Friday, February 18, 2011

Snakes Awake

The person I have been working with as of late is a large human being. He is a gentle giant, yet a giant he is. This is the type of person you want on your side in a bar fight, and he’s the type of person most people aren’t going to get into a fight with if they can get away from him. I was a hundred yards away from him and then suddenly he was right up on me.
            “Snake” he told me.

            Ah, just so.

            It’s snake season again here and that means my stock just went up. All winter long people tend to forget the snakes are merely sleeping, not dead. The first to come out of hiding are the semi aquatic snakes and that means the Cottonmouth has arisen. They have a reputation of being aggressive and fast. The truth is they can be aggressive and they are quick. Closer to the truth is they fight hard but generally will slip away unnoticed if given the chance. The Cottonmouth, in my opinion is misunderstood and maligned for few good reasons. I stepped on one last June and if the critter had wanted me dead, dead I would be, or at least bitten. A four foot long Cottonmouth is large enough to deliver a bite that could be fatal. I’m a good forty minutes from a hospital. This isn’t going to be pretty.
            So he let me live. I let him live. People think I’m nuts for walking away from an animal that is that dangerous, and not twenty-five feet from my house at that. This is a conscious decision on my part to live in a world in which I wish to live. This does not mean I will not be bitten the next time I step on this snake. This means I wasn’t bitten this time. This means I won’t kill an animal that had a chance to kill me, and did not, for reasons I cannot explain.
            “Mike, there’s a snake over there.”
            I get that, you know. People call me for snakes. People come to me for snakes. Some of them have no desire to get close enough to a snake to kill it. Some people won’t kill an animal out of hand, for various reasons. Some people care enough about me to allow me a chance to save a snake. People generally do not understand this in me, or anyone else, but they do understand that killing snakes upsets me, and there are kind people who do care about me, and will let me save a snake when I may. I think it odd, the same people who think I am nuts for saving snakes will also facilitate me saving a snake. Not all people, mind you, but a few. So few.
            The Gentle Giant is such a human being. He doesn’t kill the snake not because he doesn’t want to kill it, but because he knows I wouldn’t like it. I flip the snake into the woods near where we are working and he doesn’t say anything about it, except he thinks the snake didn’t seem to mind me picking him up, albeit with a shovel. He believes the snake and myself shared some sort of conversation before the snake’s flight into the woods. This is a man with some education, and intelligence, not a superstitious hick.
            In all good truth, most people who are afraid of snakes are not superstitious hicks, and I’m sorry if I come across as someone who thinks anyone with some totally irrational fear is a superstitious hick who is a matchstick and beer away from burning a witch. Yet just to get here, at this point, where I know people who rather do something nice than destroy a harmless creature out of hand, has taken me decades. In those decades it has been like trying to talk people into becoming atheists, or using the metric system, or telling them their mothers cause warts in newborn children if they say the word ma’am to her. In those decades I have never known one person to die of snake bite.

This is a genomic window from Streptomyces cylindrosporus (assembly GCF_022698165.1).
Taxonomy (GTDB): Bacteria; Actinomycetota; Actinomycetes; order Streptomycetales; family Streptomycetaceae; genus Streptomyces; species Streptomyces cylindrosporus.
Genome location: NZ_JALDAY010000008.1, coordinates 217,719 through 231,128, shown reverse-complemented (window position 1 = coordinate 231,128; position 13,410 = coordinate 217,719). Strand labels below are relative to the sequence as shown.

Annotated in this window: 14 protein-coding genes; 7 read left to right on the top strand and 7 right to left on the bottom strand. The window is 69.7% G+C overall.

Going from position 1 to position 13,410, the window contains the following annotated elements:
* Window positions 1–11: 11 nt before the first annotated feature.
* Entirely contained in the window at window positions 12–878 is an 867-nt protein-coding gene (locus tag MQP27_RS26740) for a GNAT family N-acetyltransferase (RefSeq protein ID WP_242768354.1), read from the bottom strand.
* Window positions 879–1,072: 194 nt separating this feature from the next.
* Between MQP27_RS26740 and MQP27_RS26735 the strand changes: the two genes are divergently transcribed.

Of course people do die of snake bite, but it happens about once a year in the Southeast. People die of lung cancer but you never see a gang of people beating a tobacco plant to death and feeling all manly about it afterwards. People die in car wrecks but you don’t see other people dragging the offending driver out and beheading him, but if that caught on you’d have fewer stupid drivers one way or another.
            There are people out there, and I am one of them, who think Breed Specific Legislation is as stupid as laws get. Pits and Rotts are good people, if they are around good people. Nearly always, 999999 out of 1000000 times a dog problem is an owner problem. Yet people blame the dog. This is like taking a car to the pound after a wreck to see if it’s dangerous. The fear of snakes is very much like this. Give me a pit and I’ll give you a dog that thrives on love, loves to give kisses, and who incidentally, will fight, kill and die to protect his family.
            You would wouldn’t you?
            Snakes are far simpler. They eat. They breed. They try not to be eaten. All you can truly hope for in a snake’s life is to be ignored. If you are not food, aren’t trying to eat them, and aren’t matching profiles with them on Match dot com, you’re not going to get bitten. You can, because I have, live in peace with venomous reptiles and be safer than driving to work with some of the people out there who will swerve trying to run over those snakes.
            I have no illusions about converting the fearful into those who are not. In nearly four and a half decades of effort, I’ve seen more people converted to the Metric System for Gay Satanist Nazis who love Disco than I have snake haters to snake lovers. But there is always the next four and a half decades.

Take Care,
Mike

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